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American Physical Society Presents Joseph F. Keithley
Arthur Ashkin of Bell Laboratories Receives 2003 Award for Research in Laser Cooling and Trapping of Atoms and Particles
Cleveland, Ohio -- March 18, 2003 -- The American Physical Society (APS) named Arthur Ashkin of Bell Laboratories as the 2003 winner of the Joseph F. Keithley Award. The award was given for Ashkin's theoretical and experimental contributions to the understanding of laser cooling and trapping of atoms and particles, for demonstrating the optical gradient forces on atoms and the trapping of atoms with light, and for inventing optical tweezers and showing how they can be used to measure the physical forces generated by biological molecular motors.
The Keithley Award, established in 1997, presents $5000 annually to a physicist who has been instrumental in the development of measurement techniques or equipment that have an impact on the physics community by providing better measurements. The award honors Joseph F. Keithley, founder of Keithley Instruments, Inc., for his contributions in the area of sensitive and precision instrument development and measurement techniques.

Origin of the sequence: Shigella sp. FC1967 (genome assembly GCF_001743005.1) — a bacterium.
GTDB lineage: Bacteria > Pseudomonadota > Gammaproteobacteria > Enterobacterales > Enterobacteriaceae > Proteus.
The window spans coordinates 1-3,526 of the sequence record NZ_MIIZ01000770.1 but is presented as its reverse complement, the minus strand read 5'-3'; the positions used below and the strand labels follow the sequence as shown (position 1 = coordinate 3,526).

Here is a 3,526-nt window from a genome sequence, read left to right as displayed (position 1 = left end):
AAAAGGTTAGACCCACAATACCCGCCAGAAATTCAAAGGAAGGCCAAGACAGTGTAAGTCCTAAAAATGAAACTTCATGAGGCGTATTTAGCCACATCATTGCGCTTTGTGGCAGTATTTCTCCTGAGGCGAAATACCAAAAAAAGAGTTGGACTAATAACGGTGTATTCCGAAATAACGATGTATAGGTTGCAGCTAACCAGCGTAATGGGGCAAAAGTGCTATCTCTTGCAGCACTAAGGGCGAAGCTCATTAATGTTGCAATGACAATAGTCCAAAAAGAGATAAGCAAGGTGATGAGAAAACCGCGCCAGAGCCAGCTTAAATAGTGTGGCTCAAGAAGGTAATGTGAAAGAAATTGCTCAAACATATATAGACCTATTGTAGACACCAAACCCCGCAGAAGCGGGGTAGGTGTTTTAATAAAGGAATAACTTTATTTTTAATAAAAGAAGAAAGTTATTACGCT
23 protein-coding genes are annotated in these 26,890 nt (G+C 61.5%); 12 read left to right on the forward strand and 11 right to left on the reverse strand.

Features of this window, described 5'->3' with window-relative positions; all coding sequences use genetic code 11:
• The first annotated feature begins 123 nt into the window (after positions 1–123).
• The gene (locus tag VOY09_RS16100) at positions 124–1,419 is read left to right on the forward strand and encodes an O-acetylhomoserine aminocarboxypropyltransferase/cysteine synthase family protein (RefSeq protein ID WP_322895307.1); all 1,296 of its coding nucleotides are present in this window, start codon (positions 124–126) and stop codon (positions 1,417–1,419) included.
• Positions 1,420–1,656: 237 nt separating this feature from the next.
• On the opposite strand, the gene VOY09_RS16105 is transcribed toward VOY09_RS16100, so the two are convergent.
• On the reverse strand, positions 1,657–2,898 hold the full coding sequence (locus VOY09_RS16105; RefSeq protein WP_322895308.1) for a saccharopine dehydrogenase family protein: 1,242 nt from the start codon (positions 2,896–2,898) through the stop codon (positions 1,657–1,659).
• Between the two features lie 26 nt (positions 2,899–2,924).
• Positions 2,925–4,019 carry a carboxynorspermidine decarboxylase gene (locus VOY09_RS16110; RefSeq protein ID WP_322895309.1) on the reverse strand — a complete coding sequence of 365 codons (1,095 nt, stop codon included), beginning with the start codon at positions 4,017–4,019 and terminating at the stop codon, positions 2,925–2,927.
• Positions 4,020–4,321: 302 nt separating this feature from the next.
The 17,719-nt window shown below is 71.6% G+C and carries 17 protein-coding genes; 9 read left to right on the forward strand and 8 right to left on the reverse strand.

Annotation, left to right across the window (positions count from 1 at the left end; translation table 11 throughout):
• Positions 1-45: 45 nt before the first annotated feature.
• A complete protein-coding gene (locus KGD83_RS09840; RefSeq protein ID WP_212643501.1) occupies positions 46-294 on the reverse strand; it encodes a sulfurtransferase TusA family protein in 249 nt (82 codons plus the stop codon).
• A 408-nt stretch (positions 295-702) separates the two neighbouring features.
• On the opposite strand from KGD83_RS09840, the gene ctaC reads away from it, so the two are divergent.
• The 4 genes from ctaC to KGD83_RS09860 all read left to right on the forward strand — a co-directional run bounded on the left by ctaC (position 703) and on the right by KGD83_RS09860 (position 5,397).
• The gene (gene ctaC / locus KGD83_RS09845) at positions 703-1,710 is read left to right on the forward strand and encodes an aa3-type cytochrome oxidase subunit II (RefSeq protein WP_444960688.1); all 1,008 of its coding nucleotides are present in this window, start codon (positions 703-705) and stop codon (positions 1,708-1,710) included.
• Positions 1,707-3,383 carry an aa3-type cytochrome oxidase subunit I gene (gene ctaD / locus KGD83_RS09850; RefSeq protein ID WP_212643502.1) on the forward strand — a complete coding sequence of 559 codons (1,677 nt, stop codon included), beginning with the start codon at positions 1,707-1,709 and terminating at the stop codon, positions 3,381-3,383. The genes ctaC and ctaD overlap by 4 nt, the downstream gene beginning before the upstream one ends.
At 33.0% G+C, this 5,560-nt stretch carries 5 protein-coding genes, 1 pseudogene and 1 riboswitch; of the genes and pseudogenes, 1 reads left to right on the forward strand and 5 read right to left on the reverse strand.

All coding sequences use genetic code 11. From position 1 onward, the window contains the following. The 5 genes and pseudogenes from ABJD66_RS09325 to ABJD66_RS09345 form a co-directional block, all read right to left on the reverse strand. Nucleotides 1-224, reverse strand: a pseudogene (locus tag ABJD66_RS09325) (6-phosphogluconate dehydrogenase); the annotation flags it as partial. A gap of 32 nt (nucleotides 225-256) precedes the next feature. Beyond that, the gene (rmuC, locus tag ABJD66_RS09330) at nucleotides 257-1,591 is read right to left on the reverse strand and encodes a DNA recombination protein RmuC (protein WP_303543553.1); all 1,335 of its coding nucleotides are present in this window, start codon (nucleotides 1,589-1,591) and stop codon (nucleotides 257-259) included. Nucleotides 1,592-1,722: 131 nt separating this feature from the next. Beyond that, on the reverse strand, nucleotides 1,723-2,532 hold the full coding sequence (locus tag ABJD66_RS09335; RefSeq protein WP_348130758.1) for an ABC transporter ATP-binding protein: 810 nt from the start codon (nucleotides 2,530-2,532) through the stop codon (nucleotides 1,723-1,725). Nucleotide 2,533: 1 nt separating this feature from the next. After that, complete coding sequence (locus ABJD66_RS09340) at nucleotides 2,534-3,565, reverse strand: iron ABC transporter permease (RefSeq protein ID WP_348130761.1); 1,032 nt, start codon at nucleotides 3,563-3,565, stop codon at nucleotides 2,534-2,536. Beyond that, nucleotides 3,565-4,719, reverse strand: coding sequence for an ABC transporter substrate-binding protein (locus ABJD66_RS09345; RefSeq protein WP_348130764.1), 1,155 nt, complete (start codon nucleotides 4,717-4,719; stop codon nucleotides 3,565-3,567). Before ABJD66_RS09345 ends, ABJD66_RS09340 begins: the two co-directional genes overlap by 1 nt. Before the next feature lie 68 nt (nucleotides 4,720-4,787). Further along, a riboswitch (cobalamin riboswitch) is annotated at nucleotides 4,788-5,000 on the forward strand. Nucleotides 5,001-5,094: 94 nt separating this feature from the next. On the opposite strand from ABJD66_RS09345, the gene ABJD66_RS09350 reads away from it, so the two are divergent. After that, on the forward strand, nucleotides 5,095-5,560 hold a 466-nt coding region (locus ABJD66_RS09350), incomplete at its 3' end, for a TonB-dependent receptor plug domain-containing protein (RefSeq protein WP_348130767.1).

Arthur Ashkin was born on September 2, 1922. He received an A.B. in Physics from Columbia College in 1947 and a Ph.D. in Nuclear Physics from Cornell University in 1952. He worked at the Columbia Radiation Lab (1942-1945) while in the Army, and at AT&T Bell Laboratories (1952-1991).
At Bell Laboratories, he conducted research on microwaves, nonlinear optics, and laser trapping. With colleagues, he made the first observation of CW (continuous wave) laser harmonic generation and CW parametric amplification, discovered the photorefractive effect, and initiated the field of nonlinear optics in optical fibers. He discovered optical trapping of dielectric particles and proposed stable optical trapping of atoms. He made the first observation of optical gradient forces on atoms and the first observation of molasses and optical trapping of atoms. He was the first to trap biological particles with optical tweezers.
His awards and honors include election to the National Academy of Engineering and the National Academy of Sciences, the Quantum Electronics Award of the Laser and Electro-Optic Society of IEEE, the Townes Award of the Optical Society of America, the Rank Prize in Opto-Electronics, and the Ives Medal/Quinn Award of the Optical Society of America. He is a Fellow of APS, OSA, IEEE, and AAAS.
The award is endowed by Keithley Instruments, Inc. and the Instrument and Measurement Science Topical Group of the APS. It is the only APS award recognizing advances in measurement science. The award's selection process is controlled by APS and is independent of Keithley Instruments.
Keithley Instruments' products have long been staples in physics and research labs worldwide.
For information about the Joseph F. Keithley Award, contact the Chair of the 2004 Selection Committee:
About Keithley Instruments. Keithley Instruments, Inc. provides optical and electrical measurement solutions from DC to RF (radio frequency) to the wireless, semiconductor, optoelectronics, and other electronics manufacturing industries. Engineers and scientists around the world use Keithley's advanced hardware and software for process monitoring, production test, and basic research.
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